‘Where in the world is Raul Labrador?’

April 16, 2018 GMT

Idaho Falls Republican and potato farmer Stephanie Mickelsen made a strong case last week that GOP gubernatorial candidate Raul Labrador is afraid to engage his main opponents in a debate.

Mickelsen was inspired to write a column about U.S. Rep. Labrador’s debate absenteeism after he failed to show up last Monday for a candidate forum at the Compass Academy in Idaho Falls.

“The audience was informed that Mr. Labrador had family issues,” wrote Mickelsen in the Post Register newspaper. “I might have accepted this excuse from Congressman Labrador if it wasn’t a consistent pattern of behavior from him and his campaign. Congressman Labrador provided a last-minute excuse for missing the Compass Academy Forum, and was too busy to attend a University of Idaho Agriculture Forum even though he was in town, the CrossPolitic Forum, the Portneuf Healthcare Forum and a Twin Falls City Club Forum on Jan. 15 that was held on a holiday to accommodate his schedule.”


The Compass Academy debate was attended by Labrador’s main GOP opponents Lt. Gov. Brad Little and Boise entrepreneur Tommy Ahlquist. Labrador, a Republican from Eagle near Boise, missed yet another opportunity to engage in a point-counterpoint with his main opponents in the gubernatorial race.

It’s probably safe to say that Idaho’s next governor will be either Labrador, Little or Ahlquist, but only two of those candidates seem willing to sit on the same stage to debate their views in front of an audience.

Labrador’s debate avoidance in East Idaho is baffling.

Could it be part of some prevent-defense strategy for his campaign, letting Little and Ahlquist duke it out in the eastern part of the state where Labrador knows his support is weak while he focuses on winning the rest of Idaho?

Who knows what the method to his madness is but Labrador is sending a message to Eastern Idahoans when he blows off debates in this part of the state.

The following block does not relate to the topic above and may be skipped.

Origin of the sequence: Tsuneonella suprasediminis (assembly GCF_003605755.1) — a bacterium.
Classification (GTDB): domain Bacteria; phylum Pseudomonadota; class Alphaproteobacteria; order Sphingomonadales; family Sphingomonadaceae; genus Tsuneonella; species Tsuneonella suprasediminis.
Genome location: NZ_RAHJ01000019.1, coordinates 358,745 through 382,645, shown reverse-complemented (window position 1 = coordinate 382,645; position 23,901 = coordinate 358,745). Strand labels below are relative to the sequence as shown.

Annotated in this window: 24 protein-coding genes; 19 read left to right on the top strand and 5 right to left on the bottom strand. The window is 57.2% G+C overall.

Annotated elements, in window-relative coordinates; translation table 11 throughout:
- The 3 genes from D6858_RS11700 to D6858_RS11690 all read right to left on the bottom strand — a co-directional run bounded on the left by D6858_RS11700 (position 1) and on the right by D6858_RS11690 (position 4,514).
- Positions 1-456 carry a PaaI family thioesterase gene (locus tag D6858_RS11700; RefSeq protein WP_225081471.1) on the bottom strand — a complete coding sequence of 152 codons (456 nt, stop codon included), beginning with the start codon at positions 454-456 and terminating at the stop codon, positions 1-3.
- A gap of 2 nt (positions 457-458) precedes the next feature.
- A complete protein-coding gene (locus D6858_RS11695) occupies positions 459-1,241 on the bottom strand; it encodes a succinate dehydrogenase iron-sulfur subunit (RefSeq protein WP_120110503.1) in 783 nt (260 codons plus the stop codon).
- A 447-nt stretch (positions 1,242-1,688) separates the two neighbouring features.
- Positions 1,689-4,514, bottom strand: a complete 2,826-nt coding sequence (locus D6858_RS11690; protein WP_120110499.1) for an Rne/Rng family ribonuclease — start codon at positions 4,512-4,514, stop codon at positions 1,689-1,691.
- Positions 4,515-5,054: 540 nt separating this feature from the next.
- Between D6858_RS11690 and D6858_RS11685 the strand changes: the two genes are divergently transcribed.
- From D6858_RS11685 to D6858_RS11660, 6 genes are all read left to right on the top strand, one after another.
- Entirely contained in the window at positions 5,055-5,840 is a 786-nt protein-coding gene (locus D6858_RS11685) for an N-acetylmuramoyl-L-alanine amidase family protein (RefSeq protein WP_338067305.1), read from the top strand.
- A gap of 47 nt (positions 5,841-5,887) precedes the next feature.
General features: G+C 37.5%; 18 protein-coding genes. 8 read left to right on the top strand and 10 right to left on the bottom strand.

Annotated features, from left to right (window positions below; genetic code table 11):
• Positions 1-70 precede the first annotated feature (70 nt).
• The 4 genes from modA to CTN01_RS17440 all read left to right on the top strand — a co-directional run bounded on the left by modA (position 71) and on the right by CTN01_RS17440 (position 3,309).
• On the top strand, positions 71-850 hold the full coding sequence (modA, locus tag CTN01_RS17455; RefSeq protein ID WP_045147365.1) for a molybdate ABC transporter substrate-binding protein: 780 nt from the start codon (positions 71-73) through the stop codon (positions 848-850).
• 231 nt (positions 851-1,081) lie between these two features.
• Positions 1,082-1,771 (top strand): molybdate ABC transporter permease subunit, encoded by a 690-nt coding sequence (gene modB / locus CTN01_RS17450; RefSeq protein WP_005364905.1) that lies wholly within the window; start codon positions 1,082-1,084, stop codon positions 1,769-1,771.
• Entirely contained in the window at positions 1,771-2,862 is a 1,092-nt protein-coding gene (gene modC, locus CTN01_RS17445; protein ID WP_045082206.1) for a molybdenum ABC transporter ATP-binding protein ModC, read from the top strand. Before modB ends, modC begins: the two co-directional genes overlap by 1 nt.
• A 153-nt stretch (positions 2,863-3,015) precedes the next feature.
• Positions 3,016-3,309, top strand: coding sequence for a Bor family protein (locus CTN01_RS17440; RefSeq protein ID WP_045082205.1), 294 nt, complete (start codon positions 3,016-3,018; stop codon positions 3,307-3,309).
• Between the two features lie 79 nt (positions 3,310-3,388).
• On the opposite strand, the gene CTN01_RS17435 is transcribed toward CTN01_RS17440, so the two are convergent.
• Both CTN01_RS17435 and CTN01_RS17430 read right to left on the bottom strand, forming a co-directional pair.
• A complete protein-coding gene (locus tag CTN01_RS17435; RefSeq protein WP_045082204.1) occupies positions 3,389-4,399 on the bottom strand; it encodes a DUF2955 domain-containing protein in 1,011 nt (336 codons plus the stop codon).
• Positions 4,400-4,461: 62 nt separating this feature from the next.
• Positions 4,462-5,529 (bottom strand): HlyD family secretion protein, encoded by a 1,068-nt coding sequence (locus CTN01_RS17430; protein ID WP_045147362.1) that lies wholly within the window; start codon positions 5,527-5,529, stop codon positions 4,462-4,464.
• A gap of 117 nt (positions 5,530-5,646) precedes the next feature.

To be fair, Labrador has showed up at multiple meet-and-greet events in Eastern Idaho and isn’t afraid to take the stage at these gatherings to present his platform.

But these events are typically Republican-sponsored such as the recent Lincoln Day dinners held in East Idaho and are almost always attended by Republicans only as opposed to debates which are attended by people of all political persuasions.

Still, anyone who’s heard Labrador talk at these meet-and-greet events likely can’t help but be impressed with his knowledge about our state and nation and he clearly has big plans for Idaho if elected.


He’s articulate and passionate about his conservative stances on issues like the Second Amendment, abortion and marriage.

No one comes away from hearing Labrador speak thinking he’s a dummy or unfit for office. He has beliefs and values and is not shy about discussing them — unless apparently it’s in a debate setting involving Little and Ahlquist in East Idaho.

It all gives fodder to his detractors who are presenting Labrador in an ever more questionable light.

In East Idaho at least, Labrador’s debate absenteeism is being noticed and is being used as a springboard to examine his record in Congress, which apparently includes a lot of missed votes and taxpayer funded trips overseas.

The congressman can only blame himself and his lack of debate attendance that a question asked by Mickelsen — “Where in the world is Raul Labrador?” — is gaining traction in East Idaho.

We believe if Labrador did debate Little and Ahlquist he’d at least hold is own — which makes his avoidance of such forums even more strange.

In politics, a candidate can play it too safe and we fear that describes Labrador in this gubernatorial race.

If his GOP opponents weren’t so formidable, this strategy might work.

But against the likes of Little and Ahlquist, Labrador needs to show the rest of us that he’s got what it takes to be governor.

And that starts with simply showing up for debates.